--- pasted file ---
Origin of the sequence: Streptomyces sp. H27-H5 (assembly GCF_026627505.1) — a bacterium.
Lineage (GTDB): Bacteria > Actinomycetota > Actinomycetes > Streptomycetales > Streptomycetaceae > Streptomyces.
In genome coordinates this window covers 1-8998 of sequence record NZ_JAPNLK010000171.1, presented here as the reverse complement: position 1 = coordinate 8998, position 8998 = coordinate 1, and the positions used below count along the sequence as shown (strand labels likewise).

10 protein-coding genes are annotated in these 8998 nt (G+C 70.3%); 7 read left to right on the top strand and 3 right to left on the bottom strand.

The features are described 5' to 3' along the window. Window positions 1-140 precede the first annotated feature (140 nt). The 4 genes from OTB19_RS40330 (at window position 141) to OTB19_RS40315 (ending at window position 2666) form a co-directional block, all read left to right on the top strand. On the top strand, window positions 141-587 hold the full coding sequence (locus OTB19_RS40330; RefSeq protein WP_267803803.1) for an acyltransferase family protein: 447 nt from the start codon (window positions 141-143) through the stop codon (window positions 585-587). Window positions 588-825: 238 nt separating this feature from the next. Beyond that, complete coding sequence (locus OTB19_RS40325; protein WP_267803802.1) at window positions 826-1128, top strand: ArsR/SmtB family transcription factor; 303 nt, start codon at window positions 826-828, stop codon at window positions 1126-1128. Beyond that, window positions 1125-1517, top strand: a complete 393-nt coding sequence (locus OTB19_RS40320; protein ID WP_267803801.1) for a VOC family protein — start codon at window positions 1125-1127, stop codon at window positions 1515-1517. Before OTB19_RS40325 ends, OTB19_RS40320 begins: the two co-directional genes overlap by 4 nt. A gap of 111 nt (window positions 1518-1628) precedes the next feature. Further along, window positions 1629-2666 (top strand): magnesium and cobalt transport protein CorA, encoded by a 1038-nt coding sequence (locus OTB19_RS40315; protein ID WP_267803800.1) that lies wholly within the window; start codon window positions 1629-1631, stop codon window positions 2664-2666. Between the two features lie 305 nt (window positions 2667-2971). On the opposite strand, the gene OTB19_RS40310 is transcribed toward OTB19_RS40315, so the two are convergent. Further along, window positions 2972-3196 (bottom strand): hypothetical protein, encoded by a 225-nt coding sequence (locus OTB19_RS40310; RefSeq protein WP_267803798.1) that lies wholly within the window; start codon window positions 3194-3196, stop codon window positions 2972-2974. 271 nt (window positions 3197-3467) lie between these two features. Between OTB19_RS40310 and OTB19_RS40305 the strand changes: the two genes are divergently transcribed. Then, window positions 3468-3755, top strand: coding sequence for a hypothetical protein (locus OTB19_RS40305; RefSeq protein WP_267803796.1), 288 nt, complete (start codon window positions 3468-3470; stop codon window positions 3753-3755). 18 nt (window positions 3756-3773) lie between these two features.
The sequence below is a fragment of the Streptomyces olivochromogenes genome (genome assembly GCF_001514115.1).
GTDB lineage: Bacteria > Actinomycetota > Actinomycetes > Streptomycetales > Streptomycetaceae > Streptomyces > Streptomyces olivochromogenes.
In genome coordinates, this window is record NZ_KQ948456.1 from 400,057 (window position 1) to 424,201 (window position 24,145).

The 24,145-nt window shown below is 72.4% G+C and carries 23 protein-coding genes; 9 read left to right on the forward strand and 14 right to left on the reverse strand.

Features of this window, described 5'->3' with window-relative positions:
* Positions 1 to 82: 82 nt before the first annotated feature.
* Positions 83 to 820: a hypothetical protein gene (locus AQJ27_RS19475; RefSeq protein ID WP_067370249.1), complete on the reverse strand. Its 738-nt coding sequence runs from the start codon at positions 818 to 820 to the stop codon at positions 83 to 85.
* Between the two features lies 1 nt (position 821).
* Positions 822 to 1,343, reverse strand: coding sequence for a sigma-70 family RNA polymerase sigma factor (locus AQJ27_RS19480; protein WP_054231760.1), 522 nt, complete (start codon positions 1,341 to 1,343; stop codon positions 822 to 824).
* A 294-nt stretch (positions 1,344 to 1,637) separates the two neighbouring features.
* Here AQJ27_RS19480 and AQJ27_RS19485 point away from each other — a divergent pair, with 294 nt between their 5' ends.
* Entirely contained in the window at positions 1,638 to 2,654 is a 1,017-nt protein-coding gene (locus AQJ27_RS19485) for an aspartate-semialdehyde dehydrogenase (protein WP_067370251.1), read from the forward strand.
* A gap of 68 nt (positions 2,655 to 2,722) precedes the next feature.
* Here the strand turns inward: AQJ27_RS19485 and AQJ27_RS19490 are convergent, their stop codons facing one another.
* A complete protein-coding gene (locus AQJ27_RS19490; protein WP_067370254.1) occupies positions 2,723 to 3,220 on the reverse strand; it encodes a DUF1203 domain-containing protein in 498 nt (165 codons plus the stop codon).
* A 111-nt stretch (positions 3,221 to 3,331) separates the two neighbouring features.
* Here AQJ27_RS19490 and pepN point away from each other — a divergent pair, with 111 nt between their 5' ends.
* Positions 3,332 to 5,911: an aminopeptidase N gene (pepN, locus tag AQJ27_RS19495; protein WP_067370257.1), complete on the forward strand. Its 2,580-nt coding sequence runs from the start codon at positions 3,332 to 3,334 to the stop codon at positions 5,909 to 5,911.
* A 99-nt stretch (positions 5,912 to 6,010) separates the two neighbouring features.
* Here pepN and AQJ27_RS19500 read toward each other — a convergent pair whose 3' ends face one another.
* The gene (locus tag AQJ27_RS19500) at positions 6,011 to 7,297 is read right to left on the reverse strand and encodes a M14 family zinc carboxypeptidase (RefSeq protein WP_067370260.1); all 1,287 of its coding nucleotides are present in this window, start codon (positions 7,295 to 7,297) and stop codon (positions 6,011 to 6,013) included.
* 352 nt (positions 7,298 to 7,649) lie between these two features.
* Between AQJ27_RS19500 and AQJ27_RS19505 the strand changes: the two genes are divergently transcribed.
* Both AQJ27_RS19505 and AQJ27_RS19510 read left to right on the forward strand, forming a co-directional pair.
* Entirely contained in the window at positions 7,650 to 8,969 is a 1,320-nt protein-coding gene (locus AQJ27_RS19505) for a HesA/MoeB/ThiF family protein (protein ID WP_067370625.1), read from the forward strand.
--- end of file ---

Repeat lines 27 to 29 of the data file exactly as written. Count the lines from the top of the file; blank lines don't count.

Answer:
* 352 nt (positions 7,298 to 7,649) lie between these two features.
* Between AQJ27_RS19500 and AQJ27_RS19505 the strand changes: the two genes are divergently transcribed.
* Both AQJ27_RS19505 and AQJ27_RS19510 read left to right on the forward strand, forming a co-directional pair.